adjust their behavior in the presence of people walking and bicycling. There
is an urgent need for further exploration of the human factors controlling
motorist behavior in the presence of people walking and bicycling.

Conclusion: A motorist is less likely to collide with a person walking and
bicycling if more people walk or bicycle. Policies that increase the numbers
of people walking and bicycling appear to be an effective route to improving
the safety of people walking and bicycling.

This work was then looked at by D Robinson, you can view it he

http://www.bfa.asn.au/bfanew/pdf/pub...in_numbers.pdf

It shows that the safety in Numbers principle 'works' for Australia, and
draws the conclusion that discouraging cycling by whatever means (even if
'safety focussed') is more detrimental to public health than encouraging it.

The helmet stuff comes in to the mix because there was an approx 30% instant
drop in the numbers of cyclists at the time of mandatory helmet wearing.
And now she's published another article, which I can't access until I get to
work on Monday..... :-)

And.... look out soon for some South Australian research on the Safety in
Numbers principle..... to be published.




  #8  
Old March 25th 06, 03:15 AM posted to aus.bicycle
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Default Helmet debate, helmet debate

On 2006-03-25, Gemma_k (aka Bruce)
was almost, but not quite, entirely unlike tea:
And.... look out soon for some South Australian research on the Safety in
Numbers principle..... to be published.


First the safety ad, and now this!


Thanks Gemma_k! You're my hero.

--
TimC
Special Relativity: The person in the other queue thinks yours is
moving faster.
  #9  
Old March 25th 06, 03:19 AM posted to aus.bicycle
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Posts: n/a
Default Helmet debate, helmet debate


"Gemma_k" wrote in message
news:1143255900.438754@teuthos...

"Jules" wrote in message
...
This report in the BMJ was _years_ ago wasn't it?


It's all originally based upon the 'safety in numbers' principle doen by
P L Jacobson - Safety in Numbers: More walkers and bicyclists, safer
walking and cycling. Summary he

Objective: To examine the relationship between the numbers of people
walking or bicycling and the frequency of collisions between motorists and
walkers or bicyclists. The common wisdom holds that the number of
collisions varies directly with the amount of walking and bicycling.
However, three published analyses of collision rates at specific
intersections found a non-linear relationship, such that collisions rates
declined with increases in the numbers of people walking or bicycling.
Data: This paper uses five additional data sets (three population level
and two time series) to compare the amount of walking or bicycling and the
injuries incurring in collisions with motor vehicles.

Results: The likelihood that a given person walking or bicycling will be
struck by a motorist varies inversely with the amount of walking or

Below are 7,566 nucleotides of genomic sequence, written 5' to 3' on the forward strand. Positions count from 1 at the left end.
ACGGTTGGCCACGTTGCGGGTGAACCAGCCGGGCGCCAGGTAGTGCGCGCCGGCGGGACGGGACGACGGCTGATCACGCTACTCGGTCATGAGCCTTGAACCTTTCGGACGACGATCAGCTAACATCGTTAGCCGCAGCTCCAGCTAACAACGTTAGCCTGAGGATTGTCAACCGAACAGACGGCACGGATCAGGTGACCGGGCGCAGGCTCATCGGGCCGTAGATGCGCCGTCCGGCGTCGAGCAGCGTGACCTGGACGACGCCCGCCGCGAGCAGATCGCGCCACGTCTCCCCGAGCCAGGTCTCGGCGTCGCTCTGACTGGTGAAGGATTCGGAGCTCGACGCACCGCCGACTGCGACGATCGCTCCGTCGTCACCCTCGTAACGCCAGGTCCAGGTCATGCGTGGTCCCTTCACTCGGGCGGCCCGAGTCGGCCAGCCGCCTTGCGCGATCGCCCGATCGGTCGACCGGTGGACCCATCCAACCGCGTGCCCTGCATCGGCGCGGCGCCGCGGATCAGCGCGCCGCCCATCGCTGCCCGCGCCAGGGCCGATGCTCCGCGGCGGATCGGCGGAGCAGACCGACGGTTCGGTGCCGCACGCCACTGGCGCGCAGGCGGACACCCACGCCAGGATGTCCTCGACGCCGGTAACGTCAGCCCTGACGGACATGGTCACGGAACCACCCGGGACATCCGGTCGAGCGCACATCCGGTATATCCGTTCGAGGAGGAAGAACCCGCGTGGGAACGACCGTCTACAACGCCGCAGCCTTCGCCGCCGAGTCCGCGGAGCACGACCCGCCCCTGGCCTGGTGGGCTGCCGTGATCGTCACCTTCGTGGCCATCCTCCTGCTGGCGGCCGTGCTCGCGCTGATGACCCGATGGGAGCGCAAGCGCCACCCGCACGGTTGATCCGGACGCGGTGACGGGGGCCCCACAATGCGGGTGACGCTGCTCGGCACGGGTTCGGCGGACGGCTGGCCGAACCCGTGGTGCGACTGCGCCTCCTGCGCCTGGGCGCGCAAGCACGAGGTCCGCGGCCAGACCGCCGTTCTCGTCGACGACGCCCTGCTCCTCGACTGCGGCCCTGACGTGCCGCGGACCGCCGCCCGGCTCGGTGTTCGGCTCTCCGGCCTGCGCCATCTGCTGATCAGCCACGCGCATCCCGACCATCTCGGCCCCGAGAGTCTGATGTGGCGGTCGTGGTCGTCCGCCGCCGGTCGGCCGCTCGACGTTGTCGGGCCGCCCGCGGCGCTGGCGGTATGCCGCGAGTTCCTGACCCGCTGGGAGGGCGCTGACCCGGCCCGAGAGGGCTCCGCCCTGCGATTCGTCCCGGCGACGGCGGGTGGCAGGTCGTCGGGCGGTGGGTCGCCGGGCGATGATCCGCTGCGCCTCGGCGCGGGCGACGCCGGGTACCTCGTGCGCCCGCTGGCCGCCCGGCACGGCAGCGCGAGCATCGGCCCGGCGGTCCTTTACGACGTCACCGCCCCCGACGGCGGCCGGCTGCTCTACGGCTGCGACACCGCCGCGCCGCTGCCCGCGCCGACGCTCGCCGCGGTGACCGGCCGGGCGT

bicycling. This pattern is consistent across communities of varying size,
from specific intersections to cities and countries, and across time
periods.

Discussion: This result is unexpected. Since it is unlikely that the
people walking and bicycling become more cautious if their numbers are
larger, it indicates that the behavior of motorists controls the
likelihood of collisions with people walking and bicycling. It appears
that motorists adjust their behavior in the presence of people walking and
bicycling. There is an urgent need for further exploration of the human
factors controlling motorist behavior in the presence of people walking
and bicycling.

Conclusion: A motorist is less likely to collide with a person walking and
bicycling if more people walk or bicycle. Policies that increase the
numbers of people walking and bicycling appear to be an effective route to
improving the safety of people walking and bicycling.

This work was then looked at by D Robinson, you can view it he

http://www.bfa.asn.au/bfanew/pdf/pub...in_numbers.pdf

It shows that the safety in Numbers principle 'works' for Australia, and
draws the conclusion that discouraging cycling by whatever means (even if
'safety focussed') is more detrimental to public health than encouraging
it.

The helmet stuff comes in to the mix because there was an approx 30%
instant drop in the numbers of cyclists at the time of mandatory helmet
wearing. And now she's published another article, which I can't access
until I get to work on Monday..... :-)

And.... look out soon for some South Australian research on the Safety in
Numbers principle..... to be published.


I wonder if there's a volume of bicycle traffic, a critical mass if you
will, where motorist behaviour changes substantially. There's probably a
point where it stop being considered the behaviour of the radical nutbag and
starts being something that most or at least a lot of people do.


  #10  
Old March 25th 06, 05:37 AM posted to aus.bicycle
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Posts: n/a
Default Helmet debate, helmet debate

On Sat, 25 Mar 2006 08:18:05 +1100, SuzieB wrote:


In da Age today... http://tinyurl.com/g2ml7

Helmets fail fitness 'test'

FORCING cyclists to wear helmets damages public health because they
discourage many people from riding, an academic says.

Dorothy Robinson, a former senior statistician at the University of
New England, found that while laws that make wearing helmets mandatory
reduced the seriousness of some head injuries, the cost to public
health and fitness outweighed their benefit.

But some researchers have suggested Ms Robinson's conclusions
"crumble" under scrutiny.

Writing in The British Medical Journal, Ms Robinson, a keen cyclist,
said: "The overall effect on public health is bad, with less people
getting fit by cycling since the laws came in, and more driving."


The report is bull****.

Last I heard sales of cycles is at an all time high.